Elvis Presley’s Bodyguard Was Accused of Profiting Off His Death — Here’s How He Responded

Elvis Presley’s death sent a shock wave across the world — including the publishing world. Three of his former bodyguards helped craft a book detailing Elvis’ issues with drugs which they released weeks before he died. One of the bodyguards responded to the accusation he was profiting off of the singer’s death. Here’s why he felt this tell-all book could have helped Elvis.

Elvis Presley with blue background
Elvis Presley | Bettmann / Contributor

This book gave fans insight into Elvis Presley’s life shortly before his death

Rolling Stone reports that in 1976, Elvis’s father, Vernon Presley, dismissed three of the King of Rock ‘n’ Roll’s bodyguards — Sonny West, Red West, and Dave Hebler. Vernon said this was for financial reasons. Subsequently, they gave testimonies about their former employer to journalist Steve Dunleavy. Dunleavy wrote a book based on what they said called Elvis: What Happened? The book said the “Can’t Help Falling in Love” singer was using drugs. Elvis died weeks after the book’s publication.

The Wests, Hebler, and Dunleavy could be accused of profiting off of Elvis’ death. However, Hebler denied this was the case. He said the book was written from a place of love.

Elvis Presley’s grave | David LEFRANC/Gamma-Rapho via Getty Images

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“I don’t regret writing the book,” Hebler said. Notably, he’s not credited as the writer of the book — Dunleavy is. “I have a lot of sorrowful feelings about the timing because of what’s happening now. There are some rumors around, trying to portray us as bloodsuckers who wrote this book to capitalize on the death of Elvis Presley.”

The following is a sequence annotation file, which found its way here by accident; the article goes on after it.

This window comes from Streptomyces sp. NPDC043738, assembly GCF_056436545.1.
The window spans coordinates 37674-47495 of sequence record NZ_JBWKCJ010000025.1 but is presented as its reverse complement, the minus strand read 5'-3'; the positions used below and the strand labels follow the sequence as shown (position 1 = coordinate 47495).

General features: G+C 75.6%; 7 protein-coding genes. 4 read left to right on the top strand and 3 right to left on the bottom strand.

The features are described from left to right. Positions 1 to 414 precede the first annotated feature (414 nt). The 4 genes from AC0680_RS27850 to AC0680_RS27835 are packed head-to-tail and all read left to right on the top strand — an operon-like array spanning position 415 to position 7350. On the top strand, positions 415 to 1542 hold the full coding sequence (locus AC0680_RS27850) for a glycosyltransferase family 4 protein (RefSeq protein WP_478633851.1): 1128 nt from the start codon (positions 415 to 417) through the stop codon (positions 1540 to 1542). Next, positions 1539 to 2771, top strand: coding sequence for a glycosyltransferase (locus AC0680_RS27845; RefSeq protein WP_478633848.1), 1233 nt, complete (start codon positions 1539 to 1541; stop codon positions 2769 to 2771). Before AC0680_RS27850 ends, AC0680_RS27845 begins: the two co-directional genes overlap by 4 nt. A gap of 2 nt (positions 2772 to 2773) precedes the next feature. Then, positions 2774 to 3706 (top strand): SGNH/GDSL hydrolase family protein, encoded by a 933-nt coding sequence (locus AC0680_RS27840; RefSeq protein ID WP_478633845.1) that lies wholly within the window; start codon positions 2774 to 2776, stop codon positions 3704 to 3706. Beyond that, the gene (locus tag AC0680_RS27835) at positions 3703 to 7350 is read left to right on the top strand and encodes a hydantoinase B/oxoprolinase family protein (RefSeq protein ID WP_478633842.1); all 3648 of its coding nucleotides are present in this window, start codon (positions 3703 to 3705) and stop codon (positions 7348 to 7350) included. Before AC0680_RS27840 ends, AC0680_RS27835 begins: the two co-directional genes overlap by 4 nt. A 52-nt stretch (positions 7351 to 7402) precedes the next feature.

Why Elvis’ bodyguards spilled the beans on his personal life

Later in the interview, Hebler revealed why he and the Wests helped create the book “No. 1, we felt that the manner in which we were discharged wasn’t right,” he said. “I mean any employer has the right to fire any employee, but nobody has the right to treat you like a piece of garbage.

“No. 2, we wanted to point out to him what he was doing, not only to himself, but to people around him, and we didn’t want him to be what he was, we wanted him to be what we knew he could be, and had been,” Hebler continued. “Third, we had families. You know, we’re sitting out in the streets, and what are we gonna do? Be 40-year-old stunt men?”

The Presley family headstone | Mario Tama/Gettty Images

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How ‘Elvis: What Happened?’ made literary history after the singer’s death

Elvis: What Happened? broke a record after the singer’s death. According to The New York Times, Kmart ordered 2 million copies of the book from publisher Ballantine Books in one week. This was the largest single order of paperback books ever. Altogether, chains ordered over 3.5 million copies of Elvis: What Happened? in that time frame. The book seemed exploitative to some — but that didn’t stop it from being popular with booksellers.

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